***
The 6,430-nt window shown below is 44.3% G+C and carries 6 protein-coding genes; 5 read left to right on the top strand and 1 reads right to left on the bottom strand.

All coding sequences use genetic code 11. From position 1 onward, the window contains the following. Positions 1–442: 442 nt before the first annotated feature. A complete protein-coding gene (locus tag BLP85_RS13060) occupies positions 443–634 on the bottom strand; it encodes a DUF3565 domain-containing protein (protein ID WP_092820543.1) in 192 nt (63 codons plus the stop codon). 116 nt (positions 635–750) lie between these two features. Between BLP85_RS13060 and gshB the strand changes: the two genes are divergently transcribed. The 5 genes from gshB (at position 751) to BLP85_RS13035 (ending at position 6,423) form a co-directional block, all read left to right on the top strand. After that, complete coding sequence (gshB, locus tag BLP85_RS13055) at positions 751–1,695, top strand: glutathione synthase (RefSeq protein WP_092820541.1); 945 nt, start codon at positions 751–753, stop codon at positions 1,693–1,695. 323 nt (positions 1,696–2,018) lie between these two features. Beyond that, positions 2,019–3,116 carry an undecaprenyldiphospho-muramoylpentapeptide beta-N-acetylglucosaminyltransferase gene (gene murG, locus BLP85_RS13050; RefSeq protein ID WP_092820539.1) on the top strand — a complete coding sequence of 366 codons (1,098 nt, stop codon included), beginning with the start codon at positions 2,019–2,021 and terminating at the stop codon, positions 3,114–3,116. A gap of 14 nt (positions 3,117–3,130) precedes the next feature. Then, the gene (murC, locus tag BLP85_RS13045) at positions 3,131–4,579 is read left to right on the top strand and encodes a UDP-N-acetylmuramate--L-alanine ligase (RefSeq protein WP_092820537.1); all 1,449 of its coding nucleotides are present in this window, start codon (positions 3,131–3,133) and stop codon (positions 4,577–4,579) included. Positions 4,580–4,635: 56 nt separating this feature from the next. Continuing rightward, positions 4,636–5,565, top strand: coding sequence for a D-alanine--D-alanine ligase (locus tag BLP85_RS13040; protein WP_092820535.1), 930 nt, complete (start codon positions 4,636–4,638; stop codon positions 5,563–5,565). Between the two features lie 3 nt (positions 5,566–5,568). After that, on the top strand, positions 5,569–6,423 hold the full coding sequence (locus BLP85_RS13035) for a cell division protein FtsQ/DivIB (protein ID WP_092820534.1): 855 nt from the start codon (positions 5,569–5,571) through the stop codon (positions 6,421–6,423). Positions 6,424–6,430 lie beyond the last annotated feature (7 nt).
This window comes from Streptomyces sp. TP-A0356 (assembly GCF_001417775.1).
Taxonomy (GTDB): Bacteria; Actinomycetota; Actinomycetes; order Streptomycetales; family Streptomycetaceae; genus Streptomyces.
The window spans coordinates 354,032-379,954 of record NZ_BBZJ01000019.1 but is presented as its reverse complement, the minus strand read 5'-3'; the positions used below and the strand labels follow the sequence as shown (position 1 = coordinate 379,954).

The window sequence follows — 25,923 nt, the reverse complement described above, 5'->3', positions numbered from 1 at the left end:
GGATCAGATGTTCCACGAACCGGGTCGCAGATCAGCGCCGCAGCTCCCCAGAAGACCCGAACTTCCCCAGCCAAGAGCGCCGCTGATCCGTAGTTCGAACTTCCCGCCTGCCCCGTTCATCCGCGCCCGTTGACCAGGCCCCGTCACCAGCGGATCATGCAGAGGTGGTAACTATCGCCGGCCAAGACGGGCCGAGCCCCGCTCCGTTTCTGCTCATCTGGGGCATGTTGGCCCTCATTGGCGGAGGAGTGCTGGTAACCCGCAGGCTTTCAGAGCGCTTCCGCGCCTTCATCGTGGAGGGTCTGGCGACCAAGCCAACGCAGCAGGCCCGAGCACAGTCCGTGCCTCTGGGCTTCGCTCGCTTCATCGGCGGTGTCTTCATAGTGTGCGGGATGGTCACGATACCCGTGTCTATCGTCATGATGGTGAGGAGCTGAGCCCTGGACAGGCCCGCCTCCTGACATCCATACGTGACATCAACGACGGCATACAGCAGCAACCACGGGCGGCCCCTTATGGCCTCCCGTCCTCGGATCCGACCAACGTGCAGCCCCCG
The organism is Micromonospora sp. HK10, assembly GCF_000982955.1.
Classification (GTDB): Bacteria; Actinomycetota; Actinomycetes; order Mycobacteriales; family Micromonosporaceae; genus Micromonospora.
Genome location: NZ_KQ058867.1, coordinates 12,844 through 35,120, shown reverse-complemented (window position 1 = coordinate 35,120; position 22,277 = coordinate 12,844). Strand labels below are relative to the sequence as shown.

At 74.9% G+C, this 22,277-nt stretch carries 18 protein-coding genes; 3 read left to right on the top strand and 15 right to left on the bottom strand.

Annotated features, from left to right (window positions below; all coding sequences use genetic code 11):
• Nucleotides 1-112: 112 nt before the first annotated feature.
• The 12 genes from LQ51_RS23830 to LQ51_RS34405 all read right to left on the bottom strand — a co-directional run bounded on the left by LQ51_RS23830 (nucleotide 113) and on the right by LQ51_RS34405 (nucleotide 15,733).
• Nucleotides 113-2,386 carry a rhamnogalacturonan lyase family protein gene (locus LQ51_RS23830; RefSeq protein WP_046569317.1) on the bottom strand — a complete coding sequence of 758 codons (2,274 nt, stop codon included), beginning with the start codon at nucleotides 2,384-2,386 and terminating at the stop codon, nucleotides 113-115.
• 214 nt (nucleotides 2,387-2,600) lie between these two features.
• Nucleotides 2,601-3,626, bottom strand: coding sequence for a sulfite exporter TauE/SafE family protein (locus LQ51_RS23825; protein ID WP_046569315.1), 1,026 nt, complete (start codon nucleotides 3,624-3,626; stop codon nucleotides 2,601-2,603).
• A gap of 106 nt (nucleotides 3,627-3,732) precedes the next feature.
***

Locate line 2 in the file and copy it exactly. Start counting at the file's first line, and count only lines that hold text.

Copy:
All coding sequences use genetic code 11. From position 1 onward, the window contains the following. Positions 1–442: 442 nt before the first annotated feature. A complete protein-coding gene (locus tag BLP85_RS13060) occupies positions 443–634 on the bottom strand; it encodes a DUF3565 domain-containing protein (protein ID WP_092820543.1) in 192 nt (63 codons plus the stop codon). 116 nt (positions 635–750) lie between these two features. Between BLP85_RS13060 and gshB the strand changes: the two genes are divergently transcribed. The 5 genes from gshB (at position 751) to BLP85_RS13035 (ending at position 6,423) form a co-directional block, all read left to right on the top strand. After that, complete coding sequence (gshB, locus tag BLP85_RS13055) at positions 751–1,695, top strand: glutathione synthase (RefSeq protein WP_092820541.1); 945 nt, start codon at positions 751–753, stop codon at positions 1,693–1,695. 323 nt (positions 1,696–2,018) lie between these two features. Beyond that, positions 2,019–3,116 carry an undecaprenyldiphospho-muramoylpentapeptide beta-N-acetylglucosaminyltransferase gene (gene murG, locus BLP85_RS13050; RefSeq protein ID WP_092820539.1) on the top strand — a complete coding sequence of 366 codons (1,098 nt, stop codon included), beginning with the start codon at positions 2,019–2,021 and terminating at the stop codon, positions 3,114–3,116. A gap of 14 nt (positions 3,117–3,130) precedes the next feature. Then, the gene (murC, locus tag BLP85_RS13045) at positions 3,131–4,579 is read left to right on the top strand and encodes a UDP-N-acetylmuramate--L-alanine ligase (RefSeq protein WP_092820537.1); all 1,449 of its coding nucleotides are present in this window, start codon (positions 3,131–3,133) and stop codon (positions 4,577–4,579) included. Positions 4,580–4,635: 56 nt separating this feature from the next. Continuing rightward, positions 4,636–5,565, top strand: coding sequence for a D-alanine--D-alanine ligase (locus tag BLP85_RS13040; protein WP_092820535.1), 930 nt, complete (start codon positions 4,636–4,638; stop codon positions 5,563–5,565). Between the two features lie 3 nt (positions 5,566–5,568). After that, on the top strand, positions 5,569–6,423 hold the full coding sequence (locus BLP85_RS13035) for a cell division protein FtsQ/DivIB (protein ID WP_092820534.1): 855 nt from the start codon (positions 5,569–5,571) through the stop codon (positions 6,421–6,423). Positions 6,424–6,430 lie beyond the last annotated feature (7 nt).